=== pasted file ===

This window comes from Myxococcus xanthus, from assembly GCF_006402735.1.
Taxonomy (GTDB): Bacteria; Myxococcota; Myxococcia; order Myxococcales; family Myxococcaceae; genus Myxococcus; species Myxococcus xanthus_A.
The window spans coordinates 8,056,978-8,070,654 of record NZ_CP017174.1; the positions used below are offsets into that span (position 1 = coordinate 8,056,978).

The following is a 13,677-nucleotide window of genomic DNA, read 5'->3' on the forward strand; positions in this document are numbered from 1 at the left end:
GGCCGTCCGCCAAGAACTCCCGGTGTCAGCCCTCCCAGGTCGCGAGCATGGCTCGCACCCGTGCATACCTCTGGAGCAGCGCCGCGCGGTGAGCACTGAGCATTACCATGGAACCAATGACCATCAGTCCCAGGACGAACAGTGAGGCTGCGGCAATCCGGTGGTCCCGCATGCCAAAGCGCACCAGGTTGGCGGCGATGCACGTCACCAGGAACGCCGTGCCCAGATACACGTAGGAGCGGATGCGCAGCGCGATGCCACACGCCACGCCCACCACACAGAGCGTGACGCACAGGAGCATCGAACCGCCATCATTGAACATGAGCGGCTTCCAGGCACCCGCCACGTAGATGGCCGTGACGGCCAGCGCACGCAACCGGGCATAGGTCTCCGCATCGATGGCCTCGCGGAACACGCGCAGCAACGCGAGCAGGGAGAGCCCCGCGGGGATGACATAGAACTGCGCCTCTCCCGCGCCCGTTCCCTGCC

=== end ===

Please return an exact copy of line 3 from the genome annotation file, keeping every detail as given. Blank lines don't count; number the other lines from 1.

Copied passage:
The window spans coordinates 8,056,978-8,070,654 of record NZ_CP017174.1; the positions used below are offsets into that span (position 1 = coordinate 8,056,978).